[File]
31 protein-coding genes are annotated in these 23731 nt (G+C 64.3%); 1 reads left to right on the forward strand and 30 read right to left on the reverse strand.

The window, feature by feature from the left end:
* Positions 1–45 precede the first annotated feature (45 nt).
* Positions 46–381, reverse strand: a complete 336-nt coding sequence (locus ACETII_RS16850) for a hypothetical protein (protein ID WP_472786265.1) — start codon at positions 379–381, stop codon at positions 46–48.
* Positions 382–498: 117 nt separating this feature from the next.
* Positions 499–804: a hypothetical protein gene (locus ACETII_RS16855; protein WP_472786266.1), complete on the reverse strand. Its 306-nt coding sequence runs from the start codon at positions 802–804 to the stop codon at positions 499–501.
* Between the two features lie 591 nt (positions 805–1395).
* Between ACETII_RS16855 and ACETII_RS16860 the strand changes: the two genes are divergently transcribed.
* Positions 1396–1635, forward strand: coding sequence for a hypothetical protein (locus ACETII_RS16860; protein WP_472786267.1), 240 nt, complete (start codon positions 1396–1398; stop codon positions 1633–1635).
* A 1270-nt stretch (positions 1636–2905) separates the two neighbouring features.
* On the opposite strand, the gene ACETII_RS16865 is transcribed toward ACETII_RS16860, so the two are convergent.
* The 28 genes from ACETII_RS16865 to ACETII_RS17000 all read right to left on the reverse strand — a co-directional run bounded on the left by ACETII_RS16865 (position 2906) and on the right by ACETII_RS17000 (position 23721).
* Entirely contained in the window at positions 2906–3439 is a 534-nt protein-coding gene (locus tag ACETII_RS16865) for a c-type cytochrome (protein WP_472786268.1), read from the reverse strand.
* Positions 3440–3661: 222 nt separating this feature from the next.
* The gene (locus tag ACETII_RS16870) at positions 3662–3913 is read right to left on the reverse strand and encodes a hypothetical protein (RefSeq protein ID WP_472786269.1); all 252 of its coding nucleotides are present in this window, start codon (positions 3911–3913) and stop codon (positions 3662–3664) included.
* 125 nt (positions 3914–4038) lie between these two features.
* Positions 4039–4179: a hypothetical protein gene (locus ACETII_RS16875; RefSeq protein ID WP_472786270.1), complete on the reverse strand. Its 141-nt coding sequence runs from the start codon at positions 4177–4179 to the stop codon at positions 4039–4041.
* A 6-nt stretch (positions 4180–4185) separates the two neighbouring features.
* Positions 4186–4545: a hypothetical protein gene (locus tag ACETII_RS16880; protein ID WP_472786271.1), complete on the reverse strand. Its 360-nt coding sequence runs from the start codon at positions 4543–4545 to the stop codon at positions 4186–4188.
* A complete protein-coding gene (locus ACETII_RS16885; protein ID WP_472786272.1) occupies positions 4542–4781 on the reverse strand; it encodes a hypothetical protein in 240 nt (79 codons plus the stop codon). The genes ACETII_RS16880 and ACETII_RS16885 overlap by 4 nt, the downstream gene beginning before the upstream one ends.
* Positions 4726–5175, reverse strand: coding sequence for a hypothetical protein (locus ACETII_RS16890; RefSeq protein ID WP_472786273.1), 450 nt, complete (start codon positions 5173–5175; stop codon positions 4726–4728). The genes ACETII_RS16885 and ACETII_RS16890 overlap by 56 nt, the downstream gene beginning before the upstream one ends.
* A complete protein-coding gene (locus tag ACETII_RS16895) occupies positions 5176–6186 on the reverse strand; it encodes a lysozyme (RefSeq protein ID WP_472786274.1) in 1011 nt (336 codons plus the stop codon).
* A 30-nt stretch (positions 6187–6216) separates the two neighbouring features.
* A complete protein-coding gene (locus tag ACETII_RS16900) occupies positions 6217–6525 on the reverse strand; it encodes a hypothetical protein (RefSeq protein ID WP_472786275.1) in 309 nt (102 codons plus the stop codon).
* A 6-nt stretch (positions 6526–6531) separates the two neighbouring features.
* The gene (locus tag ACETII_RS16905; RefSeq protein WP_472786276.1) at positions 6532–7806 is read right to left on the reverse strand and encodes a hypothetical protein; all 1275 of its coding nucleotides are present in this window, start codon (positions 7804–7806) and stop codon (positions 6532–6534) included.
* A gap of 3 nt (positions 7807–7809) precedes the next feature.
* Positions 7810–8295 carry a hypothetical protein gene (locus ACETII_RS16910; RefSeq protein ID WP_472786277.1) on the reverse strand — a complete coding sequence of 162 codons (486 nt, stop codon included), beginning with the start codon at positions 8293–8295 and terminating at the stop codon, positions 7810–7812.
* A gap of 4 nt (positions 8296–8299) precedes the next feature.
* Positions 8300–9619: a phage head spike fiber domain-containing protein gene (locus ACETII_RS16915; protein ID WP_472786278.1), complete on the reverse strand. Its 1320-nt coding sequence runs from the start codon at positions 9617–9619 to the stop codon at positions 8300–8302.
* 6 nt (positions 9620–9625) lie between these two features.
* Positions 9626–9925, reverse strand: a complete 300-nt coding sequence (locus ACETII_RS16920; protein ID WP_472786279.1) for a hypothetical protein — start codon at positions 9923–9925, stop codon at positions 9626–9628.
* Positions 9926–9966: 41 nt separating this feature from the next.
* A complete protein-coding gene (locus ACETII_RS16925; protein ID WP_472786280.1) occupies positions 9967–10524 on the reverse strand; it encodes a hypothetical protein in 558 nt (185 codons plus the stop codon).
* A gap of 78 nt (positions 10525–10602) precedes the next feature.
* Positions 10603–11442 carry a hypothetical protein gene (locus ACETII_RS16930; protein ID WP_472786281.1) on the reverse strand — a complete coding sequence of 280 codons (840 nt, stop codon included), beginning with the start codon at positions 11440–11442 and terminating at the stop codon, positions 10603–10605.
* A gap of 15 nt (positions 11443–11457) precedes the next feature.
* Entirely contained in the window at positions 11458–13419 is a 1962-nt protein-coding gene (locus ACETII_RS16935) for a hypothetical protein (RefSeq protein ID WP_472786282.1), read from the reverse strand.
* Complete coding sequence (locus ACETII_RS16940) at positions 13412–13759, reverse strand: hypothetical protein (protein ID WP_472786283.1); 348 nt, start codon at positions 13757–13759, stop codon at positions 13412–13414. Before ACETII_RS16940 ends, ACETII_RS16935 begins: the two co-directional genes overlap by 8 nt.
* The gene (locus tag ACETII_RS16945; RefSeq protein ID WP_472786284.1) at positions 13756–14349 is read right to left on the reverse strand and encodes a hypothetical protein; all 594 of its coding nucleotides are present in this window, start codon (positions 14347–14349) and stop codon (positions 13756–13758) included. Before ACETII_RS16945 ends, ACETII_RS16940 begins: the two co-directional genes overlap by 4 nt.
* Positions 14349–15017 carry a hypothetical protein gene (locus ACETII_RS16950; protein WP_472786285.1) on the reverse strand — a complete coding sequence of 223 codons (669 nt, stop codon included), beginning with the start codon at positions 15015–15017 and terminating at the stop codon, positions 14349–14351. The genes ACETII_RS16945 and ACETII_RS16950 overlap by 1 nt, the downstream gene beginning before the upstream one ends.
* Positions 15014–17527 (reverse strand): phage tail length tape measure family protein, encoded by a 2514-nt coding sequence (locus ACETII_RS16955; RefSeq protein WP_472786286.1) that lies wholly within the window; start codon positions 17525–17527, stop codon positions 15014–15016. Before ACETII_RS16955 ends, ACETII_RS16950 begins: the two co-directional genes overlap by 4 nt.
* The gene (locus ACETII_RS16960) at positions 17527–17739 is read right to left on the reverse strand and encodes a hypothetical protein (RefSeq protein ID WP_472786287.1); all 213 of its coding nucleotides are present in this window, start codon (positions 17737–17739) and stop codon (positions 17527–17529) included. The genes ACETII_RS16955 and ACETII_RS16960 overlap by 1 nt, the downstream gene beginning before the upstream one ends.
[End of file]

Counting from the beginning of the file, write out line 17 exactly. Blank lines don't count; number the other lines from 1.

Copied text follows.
* Positions 4039–4179: a hypothetical protein gene (locus ACETII_RS16875; RefSeq protein ID WP_472786270.1), complete on the reverse strand. Its 141-nt coding sequence runs from the start codon at positions 4177–4179 to the stop codon at positions 4039–4041.